On March 14 at 10:00 in the morning I was observing in a fourth grade classroom when Simon, a fourth grade student, approached me with a question.
“Miss Clifford, there are children walking out of their schools today to remember the people in Parkland, Florida that are hurting. Can I walk out?”
Personally I have been doing a lot of reflecting on this event, just like I did after the few school shootings prior to Stoneman Douglas High School. In my role of head of lower school, my primary concern is to have a culture of safety and inclusion for five to ten year olds to experience childhood – love their teachers, make friends, play freely outside, go on expeditions, learn, fail, and grow. I want children to be little. To be protected from the bad in the world – hate, discrimination, violence, and judgement.
It is hard to figure out how to have developmentally appropriate conversations about the real-world events on the news. It is hard to expose such innocent and happy minds to tragedy. Unlike our Middle and Upper School, as a Lower School we did not initiate a conversation about the Parkland shooting. Rather, we responded by increasing our awareness of what the children were saying, followed their lead, heard their fears, and encouraged hope for them.
I asked Simon if he knew why people were walking, and I was surprised at the mature level of his understanding. Another student in the class, Reilly, overhead us talking and chimed in, “I’d like to walk out too.”
I agreed to take the boys out at 10:30. It was a cold morning, but they did not want to go back in for their jackets. I told them about our Upper and Middle School students’ plan to walk out for a moment of silence on the 17-yard line of the football field. I would have loved for these two fourth grade boys to walk over and see how many of our students on the other campus were taking a stand. Since that was already over, however, I asked them what they wanted to do for our 17 minutes, and Simon simply responded, “Pray.”
In the sunshine on the green courtyard, the three of us knelt down to pray. Simon went first. Of course I assumed he would pray for the victims, their parents and their friends. But Simon did not start there. He prayed for the shooter and his parents. He prayed the shooter would find God, heal, and be okay. He prayed for the shooter’s parents to find peace, support, and forgiveness. I felt the tears well up in my eyes as I realized the empathetic heart of this ten-year-old boy. While I wanted to protect him from even knowing about an act of violence like this, he wanted to face it, pray for it, and talk about how to help. Simon prayed and prayed – for as many people he could think of that were involved – teachers, students, families, friends, doctors, and rescue workers.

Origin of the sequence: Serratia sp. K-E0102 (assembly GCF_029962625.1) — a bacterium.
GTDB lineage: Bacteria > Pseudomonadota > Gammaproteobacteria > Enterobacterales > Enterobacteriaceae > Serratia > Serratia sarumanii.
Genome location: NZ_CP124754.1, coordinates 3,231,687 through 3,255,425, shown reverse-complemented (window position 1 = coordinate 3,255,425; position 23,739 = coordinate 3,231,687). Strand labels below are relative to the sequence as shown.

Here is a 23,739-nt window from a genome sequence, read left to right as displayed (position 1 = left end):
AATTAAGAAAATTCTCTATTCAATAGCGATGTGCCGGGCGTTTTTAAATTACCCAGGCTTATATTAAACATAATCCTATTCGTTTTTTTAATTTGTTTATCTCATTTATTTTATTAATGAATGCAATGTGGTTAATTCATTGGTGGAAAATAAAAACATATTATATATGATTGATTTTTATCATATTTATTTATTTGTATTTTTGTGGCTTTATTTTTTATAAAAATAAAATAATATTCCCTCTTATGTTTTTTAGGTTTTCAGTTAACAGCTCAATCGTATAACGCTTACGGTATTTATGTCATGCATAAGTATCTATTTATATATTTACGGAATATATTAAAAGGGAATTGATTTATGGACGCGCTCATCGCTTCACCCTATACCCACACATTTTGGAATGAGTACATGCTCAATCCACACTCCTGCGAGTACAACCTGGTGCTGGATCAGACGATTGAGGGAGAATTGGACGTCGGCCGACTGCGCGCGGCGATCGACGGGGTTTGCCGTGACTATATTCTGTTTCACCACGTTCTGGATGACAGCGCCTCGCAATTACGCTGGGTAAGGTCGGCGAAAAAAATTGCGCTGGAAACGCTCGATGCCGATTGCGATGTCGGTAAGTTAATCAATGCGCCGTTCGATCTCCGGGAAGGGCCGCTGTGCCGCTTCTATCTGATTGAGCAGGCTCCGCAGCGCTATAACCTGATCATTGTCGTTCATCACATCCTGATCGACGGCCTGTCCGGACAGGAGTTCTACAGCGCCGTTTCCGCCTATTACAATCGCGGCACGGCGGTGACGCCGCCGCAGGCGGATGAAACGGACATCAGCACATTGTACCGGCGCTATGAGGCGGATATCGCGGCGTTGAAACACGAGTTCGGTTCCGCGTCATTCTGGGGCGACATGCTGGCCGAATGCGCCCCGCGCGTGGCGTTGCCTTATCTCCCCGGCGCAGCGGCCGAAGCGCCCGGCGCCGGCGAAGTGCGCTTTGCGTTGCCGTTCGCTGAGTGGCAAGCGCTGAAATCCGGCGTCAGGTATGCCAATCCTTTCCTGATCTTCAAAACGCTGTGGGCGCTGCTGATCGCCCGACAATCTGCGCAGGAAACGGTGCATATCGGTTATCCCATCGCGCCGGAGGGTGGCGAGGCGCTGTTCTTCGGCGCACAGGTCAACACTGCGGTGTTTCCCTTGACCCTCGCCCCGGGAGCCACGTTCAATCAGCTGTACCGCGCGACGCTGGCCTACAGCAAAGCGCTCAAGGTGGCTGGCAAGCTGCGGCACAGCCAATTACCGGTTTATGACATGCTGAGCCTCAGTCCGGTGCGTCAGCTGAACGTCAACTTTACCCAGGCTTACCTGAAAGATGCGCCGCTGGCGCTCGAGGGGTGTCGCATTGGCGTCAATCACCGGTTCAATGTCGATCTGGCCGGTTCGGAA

Reilly prayed next. Riley prayed for the guard that did not respond to the call. He prayed that he would forgive himself and that people would understand that he did the best he could in that hard moment. Reilly prayed for schools around the world to be safe. He prayed that teachers and classmates would start standing up to bullies and pay attention to people in their classes who were hurting. He prayed for courage for people. Reilly got it! He understood the root cause. People are not bad. If a person does a bad thing it is because something is wrong, and it is everyone’s responsibility to take care of each other.
It was my turn to pray. I had to swallow hard because the knot in my throat was growing so large I was afraid I would not be able to speak. I was so thankful in that moment for the two boys who asked me to walk out with them and for a school that values prayer. I offered up my gratitude and thanksgiving for these two empathetic children and the opportunity to pray with them, be inspired by them, and learn from them. I echoed their concerns for all of the people, all of them, in Parkland. I prayed for wisdom, protection, and healing.
After I concluded my prayers and said amen, we talked more. The boys shared what they knew about the actual event and asked some hard questions to each other. They talked about schools, people, feelings, and how we all have to work together. They talked about gun laws.
We talked about how short life is and how every day is a gift. We reminded each other that we are all going to make mistakes, but when we do, we need to make it right as soon as we can. In my 14 years in education, I have had a lot of moving moments with my students, and this one will certainly stand out as one of the most powerful.